Azael knows prison, and something isn’t right about this lockup. No phone call. No lawyer. No news about his brother or his homies. The only thing they make him do is watch some white girl in some cell. Watch her and try to remember. 

Lexi Allen would love to forget the brawl, would love for it to disappear back into the Xanax fog it came from. And her mother and her lawyer hope she chooses not to remember too much about the brawl—at least when it’s time to testify. 

Lexi knows there’s more at stake in her trial than her life alone, though. She’s connected to him, and he needs the truth. The knife cut, but somehow it also connected

SPOILERS

So first thing’s first – I received a copy of this book in a giveaway hosted by The Booksmugglers, which makes me very happy as I barely ever win those sorts of things. I really enjoyed Ashley Hope Pérez’s post about being inspired by the students she had taught and specifically writing her books for them that they would enjoy reading. Having now read the book in question, her inspiration rings through loud and clear.

Azael was one of those characters whose voice is engaging and who I felt empathy for, but in the meantime, I wanted to hit him for some of the things he says, primarily the misogynistic comments. Still, there’s this really good balance between all these different aspects that make up who he is – being part of the MS13 and the violence and crime that goes along with it, his tough-guy attitude, his love for his girlfriend Becca and his little sister.He’s also someone I admired in a way because he makes no apology for who he is. The point isn’t for the reader to judge him for his story, but to sit back and take it as it comes. I really liked Azael’s passion for graffiti and how he uses it as a way to make his mark on the world, even if it isn’t permanent. He pretty much is the story, and so the world of this book is literally the one he describes in vivid detail.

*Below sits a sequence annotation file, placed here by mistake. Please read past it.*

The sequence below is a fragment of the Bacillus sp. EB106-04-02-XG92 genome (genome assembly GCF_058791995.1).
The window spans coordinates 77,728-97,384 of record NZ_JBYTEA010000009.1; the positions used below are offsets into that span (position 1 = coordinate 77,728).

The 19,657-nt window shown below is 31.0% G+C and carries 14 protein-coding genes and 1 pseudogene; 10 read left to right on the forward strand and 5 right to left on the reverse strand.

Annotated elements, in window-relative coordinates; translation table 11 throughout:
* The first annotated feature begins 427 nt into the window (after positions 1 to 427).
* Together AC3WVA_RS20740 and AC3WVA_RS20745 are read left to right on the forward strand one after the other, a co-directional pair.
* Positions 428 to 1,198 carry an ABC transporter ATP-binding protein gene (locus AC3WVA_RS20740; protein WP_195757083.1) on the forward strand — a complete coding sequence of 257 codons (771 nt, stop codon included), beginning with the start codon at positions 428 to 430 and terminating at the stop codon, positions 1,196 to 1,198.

Lexi was actually the harder of the two characters to like, simply because we see right through Azael’s posturing to what he’s thinking, whereas we see only see Lexi through Azael, whose opinion of her isn’t complimentary, to say the least. Also, she doesn’t really become fleshed out until Azael gets her journal. Afterwards, she ends up looking somewhat similar to Azael because, like him, she makes no apologies or excuses for things she or other have done.She’s a bitch and she embraces that. In the end, Ashley Hope Pérez did a terrific job with both characters; each of them are a blend of several good and bad parts, and neither of them are defined by one side more than the other.

Also, the writing was excellent. Granted, the book itself is pretty short, but I still zipped right through it in a matter of hours. It grips you and doesn’t let go, but it’s also really clear and has some beautiful phrases. Going back to Azael’s voice, there are some great metaphors and comparisons that fit so well with it such that I can’t imagine anyone one else saying them. I actually tend not to stop and notice individual passages and sentences because I’m too busy focusing on the story rather than the words themselves, but as soon as I started reading, I ended up paying them more mind than I usually do.

There was one thing I ended up not liking. I really enjoyed reading the story, I didn’t care for the overall structure with which the story was told. We learn in the end that Azael has died and is suspended in a limbo state where he struggles to remember how and why he died and how it all relates back to Lexi. As has been previously established with regards to time travel, I am not a fan of speculative or speculative-like elements being integral parts of the plot without any context or explanation. I know structures like this been used many times before in books, but more often then not, they distract me from the actual content of the story by making me ask why it’s needed. Obviously for the story to work on Lexi’s side, Azael needs to be dead, but I didn’t see how this benefited Azael’s side.